Russia and Iran are upgrading their transport links

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Esince then a French diplomat and developer, Ferdinand de Lesseps, slid the Suez canal through​​​​​​​​ Egypt in 1869, connecting east and west, many Middle Eastern countries have tried to follow suit. Israel has recently broken out of cutting a canal from the Mediterranean to the Red Sea, or a rail link from its port at Haifa through Jordan and on to the Gulf. Iraq’s former transport minister is diligently promoting a scheme to carve a canal from the southern Iraqi port of Basra all the way to Turkey. The most serious initiative, however, is the Russo-Iranian one to connect the Caspian Sea to the Indian Ocean.

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After decades of feasibility studies, the joint fear of isolation by the Western powers is leading Russia and Iran to build a defense corridor. Since the West tightened sanctions on Russia after it invaded Ukraine, the ostracized pair has opened a ring road rail link through Kazakhstan and Turkmenistan. Russia is upgrading its own ports with Iranian investment. An Iranian shipping company on the Caspian is boosting Iran’s cargo fleet. Russia is helping to build a 164km railway through Iran to its border with Azerbaijan on the shores of the Caspian. Once this is complete it will provide a sanctions-resistant rail link that will run from the Baltic down to Bandar Abbas on Iran’s Persian Gulf.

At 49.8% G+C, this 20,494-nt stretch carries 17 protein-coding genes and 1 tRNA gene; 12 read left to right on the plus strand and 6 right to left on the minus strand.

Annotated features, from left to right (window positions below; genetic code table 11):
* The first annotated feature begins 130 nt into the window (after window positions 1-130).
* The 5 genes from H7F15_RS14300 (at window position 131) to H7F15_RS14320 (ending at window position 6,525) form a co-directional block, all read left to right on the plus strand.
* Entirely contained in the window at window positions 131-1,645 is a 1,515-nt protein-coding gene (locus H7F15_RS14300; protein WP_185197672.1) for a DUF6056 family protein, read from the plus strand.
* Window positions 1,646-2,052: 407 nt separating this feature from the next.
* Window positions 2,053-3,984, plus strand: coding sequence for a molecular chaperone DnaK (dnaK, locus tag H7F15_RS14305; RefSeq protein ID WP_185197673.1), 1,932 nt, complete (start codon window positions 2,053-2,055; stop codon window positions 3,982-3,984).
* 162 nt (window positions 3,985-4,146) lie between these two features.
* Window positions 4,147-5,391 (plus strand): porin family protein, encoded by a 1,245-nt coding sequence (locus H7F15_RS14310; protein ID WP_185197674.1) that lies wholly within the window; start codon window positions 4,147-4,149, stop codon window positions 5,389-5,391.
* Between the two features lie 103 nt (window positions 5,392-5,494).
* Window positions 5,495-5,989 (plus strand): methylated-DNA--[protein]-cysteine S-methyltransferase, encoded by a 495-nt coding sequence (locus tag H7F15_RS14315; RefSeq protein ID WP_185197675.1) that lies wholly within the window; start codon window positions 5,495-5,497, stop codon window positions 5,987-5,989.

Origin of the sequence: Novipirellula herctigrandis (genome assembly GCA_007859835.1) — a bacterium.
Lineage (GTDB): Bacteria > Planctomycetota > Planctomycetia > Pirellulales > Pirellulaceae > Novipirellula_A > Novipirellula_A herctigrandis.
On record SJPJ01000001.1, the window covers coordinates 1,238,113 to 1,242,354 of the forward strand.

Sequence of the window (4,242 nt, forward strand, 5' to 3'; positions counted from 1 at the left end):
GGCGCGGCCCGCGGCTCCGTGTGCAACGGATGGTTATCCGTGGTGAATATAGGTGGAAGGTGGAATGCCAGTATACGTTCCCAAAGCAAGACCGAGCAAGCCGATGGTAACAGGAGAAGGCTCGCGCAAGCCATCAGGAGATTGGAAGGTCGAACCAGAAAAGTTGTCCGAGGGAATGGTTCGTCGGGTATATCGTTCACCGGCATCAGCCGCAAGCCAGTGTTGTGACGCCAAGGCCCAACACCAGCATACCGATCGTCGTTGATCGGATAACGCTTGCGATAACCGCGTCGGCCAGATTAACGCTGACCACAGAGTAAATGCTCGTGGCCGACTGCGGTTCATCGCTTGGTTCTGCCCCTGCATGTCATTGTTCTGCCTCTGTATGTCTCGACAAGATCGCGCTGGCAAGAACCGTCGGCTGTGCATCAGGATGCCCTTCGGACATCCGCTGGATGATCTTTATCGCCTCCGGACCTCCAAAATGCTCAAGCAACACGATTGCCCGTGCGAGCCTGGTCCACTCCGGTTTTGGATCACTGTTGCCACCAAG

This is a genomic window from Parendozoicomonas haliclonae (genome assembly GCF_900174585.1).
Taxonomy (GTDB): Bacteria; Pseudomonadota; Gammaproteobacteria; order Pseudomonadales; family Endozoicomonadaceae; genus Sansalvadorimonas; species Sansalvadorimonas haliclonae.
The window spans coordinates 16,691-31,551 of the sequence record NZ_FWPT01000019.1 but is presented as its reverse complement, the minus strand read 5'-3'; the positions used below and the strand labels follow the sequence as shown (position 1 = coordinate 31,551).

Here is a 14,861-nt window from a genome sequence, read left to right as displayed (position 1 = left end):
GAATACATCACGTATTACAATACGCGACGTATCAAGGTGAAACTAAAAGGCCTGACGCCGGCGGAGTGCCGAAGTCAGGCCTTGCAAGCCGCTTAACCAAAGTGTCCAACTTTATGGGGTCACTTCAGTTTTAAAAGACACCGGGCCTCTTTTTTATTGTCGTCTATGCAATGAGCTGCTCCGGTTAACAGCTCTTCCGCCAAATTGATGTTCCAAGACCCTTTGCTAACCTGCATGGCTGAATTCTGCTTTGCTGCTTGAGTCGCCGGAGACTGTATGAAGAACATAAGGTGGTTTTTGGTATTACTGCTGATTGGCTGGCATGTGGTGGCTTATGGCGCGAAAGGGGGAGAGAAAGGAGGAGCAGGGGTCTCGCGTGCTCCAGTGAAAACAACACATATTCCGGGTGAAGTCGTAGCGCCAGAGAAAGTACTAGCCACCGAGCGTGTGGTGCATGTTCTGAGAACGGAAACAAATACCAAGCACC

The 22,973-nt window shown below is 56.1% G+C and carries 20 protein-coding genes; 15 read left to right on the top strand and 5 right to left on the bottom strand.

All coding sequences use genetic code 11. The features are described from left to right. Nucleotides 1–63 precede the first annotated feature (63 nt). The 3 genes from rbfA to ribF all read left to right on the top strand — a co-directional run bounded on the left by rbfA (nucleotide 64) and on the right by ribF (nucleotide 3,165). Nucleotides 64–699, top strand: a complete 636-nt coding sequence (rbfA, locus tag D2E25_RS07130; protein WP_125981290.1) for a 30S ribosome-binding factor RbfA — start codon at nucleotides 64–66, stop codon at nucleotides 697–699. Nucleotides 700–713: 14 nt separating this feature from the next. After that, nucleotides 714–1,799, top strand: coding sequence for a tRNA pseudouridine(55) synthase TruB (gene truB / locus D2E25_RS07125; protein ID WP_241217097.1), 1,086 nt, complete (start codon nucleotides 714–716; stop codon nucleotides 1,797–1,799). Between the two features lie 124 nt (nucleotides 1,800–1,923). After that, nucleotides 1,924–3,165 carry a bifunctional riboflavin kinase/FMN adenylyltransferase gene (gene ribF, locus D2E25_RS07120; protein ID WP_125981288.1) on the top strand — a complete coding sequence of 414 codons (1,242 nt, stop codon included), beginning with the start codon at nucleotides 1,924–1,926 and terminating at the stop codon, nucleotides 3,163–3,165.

Annual Russian-Iranian trade has already jumped 20% in a year to nearly $5bn, says Emil Avdaliani, a Georgian thinker. Russian experts estimate that trade with Iran could exceed that with Turkey, worth $30bn. Last month, Russia brought refined oils (petrol and diesel) to Iran by rail, some of it for transport. It recently sent 12m tonnes of grain through Iran to India. Other projects include upgrading the Russian canals between the Don and Volga rivers that connect the Black Sea to the Caspian. Another rail link, to Iran’s southeastern port of Chabahar, could speed up Russian exports to India even more.

Russia once refused to invest in Iran’s infrastructure for fear of Western sanctions. But the war in Ukraine has put such warnings aside. He has encouraged Iran to send armed drones to strike Ukraine. Last year Russia was the largest foreign investor in Iran, far ahead of China. To avoid Western sanctions, the couple has released a financial messaging system as an alternative SWIFT. And both countries give voice to greatness at the same time in challenging a wicked world order.

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